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Showing posts from October 24, 2004
Bollettino Rand, Rand, Rand When I was sixteen, my humanities teacher assigned me some huge, indigestible novel by Ayn Rand to do a ‘report’ on. I’m pretty sure it was Atlas Shrugged. Now, it didn’t take long for me to realize that I was holding in my hands an aesthetic nullity. By then, I had read enough – Dickens, Dostoevsky, Flaubert – to know what it meant for a novel to be an aesthetic success, and this stuff wasn’t even in the horserace. I was a snobbish teen – I now know that the novel is a capacious form, containing multitudes – art, tracts, comic books, etc. However, my dim memory of the novel was that it went from bad to worse quickly, and that reading it was comparable to staring at water going down the drain for hours at a stretch. Thousands of high school teachers once took it as their task to obliterate the taste for literature from the souls of their charges by assigning either tract novels – Walden Two and Rand’s Fountainhead – or allegories – Brave New World,
Bollettino Mo st confused story of the week goes to this WP article , which says: 1. The explosives probably were looted from Al Qaqaa; 2. That huge amounts of explosives and ammunition have been looted from unguarded sites throughout Iraq in amounts; 3. so, the explosives looted from Al Caca are unimportant. Say what? the media simply neglects to report on how the insurgents acquire the explosives that they use to kill 1,100 American soldiers for a year, and so – when they finally get around to reporting on one looted site – the story is already old hat. The parallel between the way the American press reports things and the way the Bush administration does things is pretty striking. Both are sloppy, ideologically skewed, and buttressed by self-consuming excuses and intermittent aggression. Beginning graf: “The 377 tons of Iraqi explosives whose reported disappearance has dominated the past few days of presidential campaigning represent only a tiny fraction of the
Bollettino Shortly after 9/11, LI interviewed Peter Galbraith for the Austin Statesman (which has recently endorsed Bush, in payback for a piece of legislation the Cox family dearly appreciated – the rollback of the inheritance tax). Galbraith’s brother, James, the economist, lives in Austin. We later interviewed him in connection with another article. James, as an economist, gets tons of respect in this corner, but as an interviewee he sucks – surly, unclear, etc. In contrast, Peter was a joy to talk to. Of the people who supported the war in Iraq, Peter was both the one we respected most and the one who has consistently operated to criticize the occupation from the standpoint of the original reasons he chose to support the invasion. In our opinion, due to his work with the Kurds in the late 80s and his witnessing of the afteraffects of Saddam’s mass murders, he has made a fatal unconscious jump from sympathy for the victim to apologist for Kurdistan. That has prevented him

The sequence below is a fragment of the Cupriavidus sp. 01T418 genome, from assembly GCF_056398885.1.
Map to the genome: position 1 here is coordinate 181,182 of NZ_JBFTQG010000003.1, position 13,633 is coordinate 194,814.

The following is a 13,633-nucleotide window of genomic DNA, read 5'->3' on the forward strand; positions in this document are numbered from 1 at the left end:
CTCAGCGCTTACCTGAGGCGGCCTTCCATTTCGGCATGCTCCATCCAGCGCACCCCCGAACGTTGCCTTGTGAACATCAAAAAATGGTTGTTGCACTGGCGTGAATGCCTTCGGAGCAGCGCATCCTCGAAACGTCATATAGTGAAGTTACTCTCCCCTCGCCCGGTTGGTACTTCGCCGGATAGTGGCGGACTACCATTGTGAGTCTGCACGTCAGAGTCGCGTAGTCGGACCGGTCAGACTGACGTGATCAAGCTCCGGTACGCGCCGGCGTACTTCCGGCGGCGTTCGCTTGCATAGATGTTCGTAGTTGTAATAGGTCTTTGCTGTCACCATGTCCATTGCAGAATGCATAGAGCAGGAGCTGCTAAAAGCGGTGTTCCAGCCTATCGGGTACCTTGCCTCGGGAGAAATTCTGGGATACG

Bollettino LI’s friend, T.S., is astonished that we went out and voted straight ticket Democrat. What happened? We understand the shock. It is a bit like Thersites pitching in to help Achilles skewer those damn Trojans. Where is the cultivated bitterness, the years – the strata – of hatred for every betrayal organized by the Dems – the trail of tears that leads from the betrayal of the poor in 96, with the signing of the welfare ‘reform’ bill, to the rollover and scratch my belly votes for the credit card companies, in 99, to the Patriot Act herd behavior in 2001? In the 2000 election, LI was confident that we understood Bush. This, in retrospect, was stupid. We saw Gore, the most conservative Democrat since they trumped up somebody to run against Calvin Coolidge; we saw the business culture that Clinton had purposely cultivated in the late nineties, and we suspected that every snake in the grass who called itself a CEO was rolling in wealth pressed out of the very skin of the p